A further extension of this principle means that Baptists believe that no group or individual has any right to compel others to believe or worship as they do. Baptists ideally are champions of the cause of religious liberty.

A Believers' Church. Baptists believe that Jesus Christ chooses to form his church by bringing together believers for the purpose of worship, witness, fellowship, and ministry (both spiritual and social). Baptists recognize the church universal as all who truly profess faith in Jesus Christ as Lord and Saviour. They also profess their understanding of the church as being visibly expressed in local congregations. Each local church must thus be made up of believers who, upon their profession of faith and their baptism (almost always by immersion), are incorporated into the local church through the activity of the Holy Spirit.

Believer's Baptism by Immersion. Baptists believe that baptism is an ordinance required by the New Testament, and is to be administered by the local church. Baptism is intended to represent Jesus' death, burial and resurrection; baptism by completely immersing the candidate in water is seen as the only adequate outward expression for the spiritual faith-union with Jesus Christ. Baptism should be administered only to believers. It is one of the first significant acts through which the believer proclaims personal faith in Christ and is initiated into church life and ministry.

Congregational Government. Government in a local church is controlled by the principles of the priesthood of all believers, the Lordship of Christ, the authority of the Scriptures, and the guidance and power of the Holy Spirit. Christ, present in the lives of congregational members, leads them corporately to discover and obey his mind and will. Such "congregational government" calls for and expresses the equality and responsibility of believers under the Lordship of Christ.

Baptists also believe that the principle of the Lordship of Jesus Christ gives each individual congregation a certain degree of autonomy and freedom from coercion by other bodies. Just as a believer must temper his/her doctrinal interpretation and personal behaviour to satisfy the greater needs and unity of the community of believers, however, Baptist churches also recognize the need to temper the exercise of their autonomy in order to "associate" with a larger body of churches.

Separation of Church and State. A further extension of the principle of the Lordship of Christ and the priesthood of believers is to be found in the Baptist conviction that there must exist a separation between the church and civil governments. There is the easy recognition that God has given legitimate roles to both church and state, but also the deep conviction that neither is to encroach upon the rights or obligations of the other. They are, however, under obligation to recognize and reinforce each other as each seeks to fulfill its divine function. The function of individual believers and the church is to become part of the conscience of the community and nation.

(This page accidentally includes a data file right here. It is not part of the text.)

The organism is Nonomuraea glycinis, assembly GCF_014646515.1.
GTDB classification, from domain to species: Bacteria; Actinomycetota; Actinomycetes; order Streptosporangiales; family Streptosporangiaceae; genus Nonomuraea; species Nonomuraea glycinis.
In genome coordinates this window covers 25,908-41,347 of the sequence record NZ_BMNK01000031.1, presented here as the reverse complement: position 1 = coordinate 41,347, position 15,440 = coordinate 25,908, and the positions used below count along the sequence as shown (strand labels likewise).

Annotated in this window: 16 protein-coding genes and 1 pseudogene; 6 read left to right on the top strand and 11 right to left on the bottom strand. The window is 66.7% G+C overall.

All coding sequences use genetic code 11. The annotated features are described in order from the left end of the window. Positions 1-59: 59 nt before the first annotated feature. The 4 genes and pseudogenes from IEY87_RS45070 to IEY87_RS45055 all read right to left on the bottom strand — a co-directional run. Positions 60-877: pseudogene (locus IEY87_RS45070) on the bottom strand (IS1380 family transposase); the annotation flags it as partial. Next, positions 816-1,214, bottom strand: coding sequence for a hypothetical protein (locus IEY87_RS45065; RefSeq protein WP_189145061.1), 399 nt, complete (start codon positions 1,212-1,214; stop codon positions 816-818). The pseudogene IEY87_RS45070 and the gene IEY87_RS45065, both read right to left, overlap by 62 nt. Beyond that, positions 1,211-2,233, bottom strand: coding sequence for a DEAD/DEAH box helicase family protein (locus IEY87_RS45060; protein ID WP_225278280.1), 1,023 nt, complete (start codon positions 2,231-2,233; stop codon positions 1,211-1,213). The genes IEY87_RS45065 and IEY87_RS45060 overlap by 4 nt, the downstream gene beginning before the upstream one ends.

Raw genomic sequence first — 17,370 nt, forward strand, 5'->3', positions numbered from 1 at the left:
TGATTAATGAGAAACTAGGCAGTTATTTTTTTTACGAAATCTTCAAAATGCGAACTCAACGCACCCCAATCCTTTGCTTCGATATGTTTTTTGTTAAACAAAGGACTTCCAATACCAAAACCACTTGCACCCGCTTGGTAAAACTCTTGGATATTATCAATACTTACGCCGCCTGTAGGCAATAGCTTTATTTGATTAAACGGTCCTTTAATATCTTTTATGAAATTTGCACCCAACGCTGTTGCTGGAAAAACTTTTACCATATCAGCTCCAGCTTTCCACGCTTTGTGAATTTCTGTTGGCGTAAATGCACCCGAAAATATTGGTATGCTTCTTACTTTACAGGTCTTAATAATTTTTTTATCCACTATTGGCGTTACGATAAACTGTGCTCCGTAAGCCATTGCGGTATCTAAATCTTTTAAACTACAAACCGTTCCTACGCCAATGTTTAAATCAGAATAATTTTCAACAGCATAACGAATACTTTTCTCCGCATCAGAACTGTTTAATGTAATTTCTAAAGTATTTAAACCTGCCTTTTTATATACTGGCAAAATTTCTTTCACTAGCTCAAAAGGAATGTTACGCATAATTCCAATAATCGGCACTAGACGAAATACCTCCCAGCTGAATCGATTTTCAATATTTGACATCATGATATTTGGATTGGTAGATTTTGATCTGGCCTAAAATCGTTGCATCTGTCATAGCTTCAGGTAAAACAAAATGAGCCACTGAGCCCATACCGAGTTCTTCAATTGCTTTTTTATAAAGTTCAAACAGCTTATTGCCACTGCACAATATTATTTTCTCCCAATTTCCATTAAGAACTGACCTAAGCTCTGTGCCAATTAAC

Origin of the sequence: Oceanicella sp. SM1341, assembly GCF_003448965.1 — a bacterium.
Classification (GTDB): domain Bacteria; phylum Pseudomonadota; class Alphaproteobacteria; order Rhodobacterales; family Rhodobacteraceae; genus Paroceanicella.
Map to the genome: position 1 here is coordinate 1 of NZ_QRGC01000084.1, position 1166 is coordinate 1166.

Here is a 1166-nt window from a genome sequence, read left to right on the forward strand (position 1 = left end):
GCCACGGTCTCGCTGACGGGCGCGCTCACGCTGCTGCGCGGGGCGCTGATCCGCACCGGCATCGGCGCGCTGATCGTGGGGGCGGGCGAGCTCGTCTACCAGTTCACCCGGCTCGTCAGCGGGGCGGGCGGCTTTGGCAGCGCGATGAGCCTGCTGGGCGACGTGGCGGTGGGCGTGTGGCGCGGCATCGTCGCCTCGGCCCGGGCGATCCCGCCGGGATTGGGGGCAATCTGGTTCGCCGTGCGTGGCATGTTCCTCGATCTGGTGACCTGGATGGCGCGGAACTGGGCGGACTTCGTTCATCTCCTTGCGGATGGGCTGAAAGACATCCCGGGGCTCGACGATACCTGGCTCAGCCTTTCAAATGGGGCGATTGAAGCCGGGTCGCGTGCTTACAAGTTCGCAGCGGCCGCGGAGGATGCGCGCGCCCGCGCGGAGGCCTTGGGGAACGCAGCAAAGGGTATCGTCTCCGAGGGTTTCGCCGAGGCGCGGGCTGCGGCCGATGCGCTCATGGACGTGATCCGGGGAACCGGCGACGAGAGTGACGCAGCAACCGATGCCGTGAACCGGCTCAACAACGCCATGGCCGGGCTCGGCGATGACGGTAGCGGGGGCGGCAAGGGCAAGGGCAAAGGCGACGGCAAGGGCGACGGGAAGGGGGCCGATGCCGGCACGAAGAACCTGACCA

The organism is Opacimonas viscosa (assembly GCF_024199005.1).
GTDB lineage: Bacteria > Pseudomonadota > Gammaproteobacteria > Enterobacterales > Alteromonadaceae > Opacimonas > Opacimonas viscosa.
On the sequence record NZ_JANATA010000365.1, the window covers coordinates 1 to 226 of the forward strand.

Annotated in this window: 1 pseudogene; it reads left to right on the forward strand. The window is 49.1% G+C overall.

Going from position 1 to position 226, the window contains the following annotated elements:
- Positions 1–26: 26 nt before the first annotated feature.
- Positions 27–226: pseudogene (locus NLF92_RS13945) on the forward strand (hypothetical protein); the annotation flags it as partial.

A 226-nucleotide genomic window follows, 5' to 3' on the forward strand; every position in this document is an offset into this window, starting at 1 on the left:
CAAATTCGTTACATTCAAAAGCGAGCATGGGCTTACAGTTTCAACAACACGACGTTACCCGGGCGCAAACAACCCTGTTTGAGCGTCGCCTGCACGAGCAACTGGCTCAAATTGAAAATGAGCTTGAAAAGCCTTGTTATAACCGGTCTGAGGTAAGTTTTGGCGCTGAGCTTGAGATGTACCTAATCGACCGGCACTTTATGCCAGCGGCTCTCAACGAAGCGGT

Shared Ministries

Through CBM, Canadian Baptists share a wide variety of ministries, including overseas relief and development (The Sharing Way), short-term service assignments (Canadian Baptist Volunteers), publishing, and public affairs.

Regionally, CBM Baptists support four seminaries (one of them French), one liberal arts college, and two lay leadership training centres as a means of equipping professional and lay ministers.

Internationally, Baptists who are affiliated with CBM are also affiliated with the Baptist World Alliance. Through the BWA, more than 35 million Baptists around the world share their faith, vision, and ministries.

Other Baptists in Canada

There are several other major Baptist bodies in Canada as well as some smaller groups. Also, some Baptists belong to churches that remain independent.

The Baptist General Conference of Canada and the North American Baptist Conference have roots in Scandinavia and Germany respectively. Though the distinctions are much less evident now than earlier in this century, both groups still maintain their ethnic denominational identity.

During the 1920s, at a time of considerable theological controversy, there emerged a fellowship of Independent Baptist Churches. In 1953, they were joined by the "Regular" Baptist Churches who had left the BCOQ in 1926. This new group took the name "Fellowship of Evangelical Baptist Churches".

The fourth major group of Baptists is the Canadian Convention of Southern Baptists, a sister to the Southern Baptist Convention in the United States. An increased emphasis on Canada by the Foreign Mission Board of the SBC led to a surge in Southern Baptist mission ministry in Canada in the 1980s.